I have received a ton of interest in this photo. Kind of a funny moment in 1997, as New England Patriots’ owner Robert Kraft drives then head-coach-seeking Bill Belichick away from a hoard of waiting media members.
Information to purchase print(s)
I photographed this unique scene just before noon today as Somerville firefighters, already below Route 93N for a rollover accident on Mystic Ave., heard this one above them and raised their ladder to access the one car crash. Non life-threatening injuries on both accidents were reported.
Jim Squires and his dog Timber were exiting Route 1 South onto Chelsea’s Carter St. off ramp when a car, being chased by Saugus police and others, crashed into him. His pickup truck rolled over. He crawled from the wreck with only minor cuts but noticed his dog was gone, last seen scampering down the Carter St. ramp. Police officers at the wreck were seen looking over the elevated ramp for any signs of the dog. I was positioned on the ramp with my cameras also. One mile away and 55 minutes later a resident of the Prattville section of Chelsea called police to report a strange dog acting “scared.” I left the wreck and drove to Jones Ave. after hearing police scanner transmissions about the dog. I arrived to find crash victim Jim Squires carrying his dog to a waiting police car. Squires, a strapping off duty Hampton, NH firefighter/paramedic was still bleeding from his head as he held tight to the scared Golden Retriever. Back at the scene investigating officers were mopping up the area where 2 people, in the fleeing car, were arrested and a total of 3 people were injured. Traffic in the area was tied up for a couple of hours. Read more in todays Boston Herald.
I was driving east on Storrow when I saw this overturned car in the westbound lanes. A Massachusetts state trooper was rendering aid to the victim, who was laying inside and underneath the rolled vehicle. I parked under the Longfellow bridge and put on a lime green highway vest. News photographers on the highway, in essence, become highway workers so we are told to wear these vests. I crossed Storrow and came to a position at the median strip fence approximately 25 feet from the action. More troopers were arriving and one came over to me and asked what I was doing, etc. I told him that I was a photographer with the Herald and that I would “keep my distance” and not get too close and that I wasn’t going to move forward from my perch standing on the jersey barrier. I noticed the original trooper trying to calm the victim and, at the same time, ascertain what his injuries were. One man who had also stopped to render aid did not approve of my presence and stood in my view between the victim and my camera lens. I had to employ the old bob-and- weave method, all the while hoping that there would be some interaction, maybe a touch, between the two. I kept bobbing and the other by-stander kept weaving, and then it happened. State trooper Kevin Nichols reached out and lightly stroked the man’s leg while saying “hang in there.” It was a nice, subtle moment. I was glad to have captured it. Shortly afterward the Boston fire department took over and extricated the man. All in a day’s work for these officials.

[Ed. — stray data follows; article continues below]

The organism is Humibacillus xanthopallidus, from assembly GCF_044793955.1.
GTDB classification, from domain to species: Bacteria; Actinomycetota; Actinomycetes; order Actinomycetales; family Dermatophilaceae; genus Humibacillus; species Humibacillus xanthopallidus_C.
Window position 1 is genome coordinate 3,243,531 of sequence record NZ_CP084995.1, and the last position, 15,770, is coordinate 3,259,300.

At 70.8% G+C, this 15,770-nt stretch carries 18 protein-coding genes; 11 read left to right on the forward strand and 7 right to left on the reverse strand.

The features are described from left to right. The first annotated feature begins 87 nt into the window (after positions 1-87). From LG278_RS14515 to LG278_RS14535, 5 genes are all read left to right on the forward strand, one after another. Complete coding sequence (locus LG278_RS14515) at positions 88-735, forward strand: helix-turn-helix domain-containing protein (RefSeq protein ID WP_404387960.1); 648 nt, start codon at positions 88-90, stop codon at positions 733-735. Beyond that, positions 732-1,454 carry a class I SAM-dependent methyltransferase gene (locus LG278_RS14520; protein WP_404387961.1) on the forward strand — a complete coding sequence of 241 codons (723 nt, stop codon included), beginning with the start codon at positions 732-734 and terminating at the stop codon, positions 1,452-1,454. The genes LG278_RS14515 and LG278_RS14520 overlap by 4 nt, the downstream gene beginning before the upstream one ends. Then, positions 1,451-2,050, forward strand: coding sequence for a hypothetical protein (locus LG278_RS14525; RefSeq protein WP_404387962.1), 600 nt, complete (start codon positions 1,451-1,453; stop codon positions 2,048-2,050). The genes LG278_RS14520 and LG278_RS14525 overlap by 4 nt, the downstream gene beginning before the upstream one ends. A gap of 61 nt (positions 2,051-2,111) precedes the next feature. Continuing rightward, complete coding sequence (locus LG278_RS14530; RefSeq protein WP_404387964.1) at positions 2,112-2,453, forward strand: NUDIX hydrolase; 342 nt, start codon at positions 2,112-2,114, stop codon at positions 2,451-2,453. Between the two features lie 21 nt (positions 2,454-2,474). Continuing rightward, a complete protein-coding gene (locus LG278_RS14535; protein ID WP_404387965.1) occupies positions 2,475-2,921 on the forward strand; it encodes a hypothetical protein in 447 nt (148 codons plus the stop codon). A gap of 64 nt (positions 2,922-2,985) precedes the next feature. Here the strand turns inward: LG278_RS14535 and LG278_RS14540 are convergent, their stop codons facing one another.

I arrived at the scene on Route 190S in Sterling long after authorities had left. I needed several moments, driving up and down the highway, to find the scene. I finally noticed fresh tire tracks leading to a rock wall, which led to an area on the snow that obviously had just supported a rolled over vehicle. From the divots in the dirt and snow, it seemed obvious that the car rolled several times after hitting the rock wall. Since the car was a Ford Crown Victoria, I was not sure that I had the correct accident because it appeared that the tire tracks were from a double wheeled truck. I realized that Tim Murray’s account of the accident had him exiting the road onto the shoulder in a skid. In a skid the left side front and rear tires will make skid marks adjacent to each other, as will the right front and rear tires, so I felt comfortable that this was his tire marks and not, let’s say, the tow truck coming to pick his car up. I saw some objects strewn about at the scene that also piqued my interest. My photos are below. Herald scribe Chris Cassidy’s story from that day is here.
I was photographing the 2nd of 3 deliberately set fires in the Pratt street area of Allston when neighbors pointed firefighters toward another fire that was burning. I ran with the firefighters, the arson squad and Boston police arson detective James Freeman toward the rear of an Ashford street home. Heavy fire was pushing out from the car and starting to ignite the shingles on the side of the structure. My photos below show Detective James Freeman and firefighters stretching hoses to the fire. The last photo shows Jeff Intinarelli, as he checks his totaled, still smoldering car. In all, this morning’s 3 arson fires destroyed a total of 5 cars. This makes a total of 8 deliberate burns in the span of 7 weeks in this small area of Allston. Over 10 cars have been destroyed. Check out my photos and Herald reporter John Zaremba’s story at bostonherald.com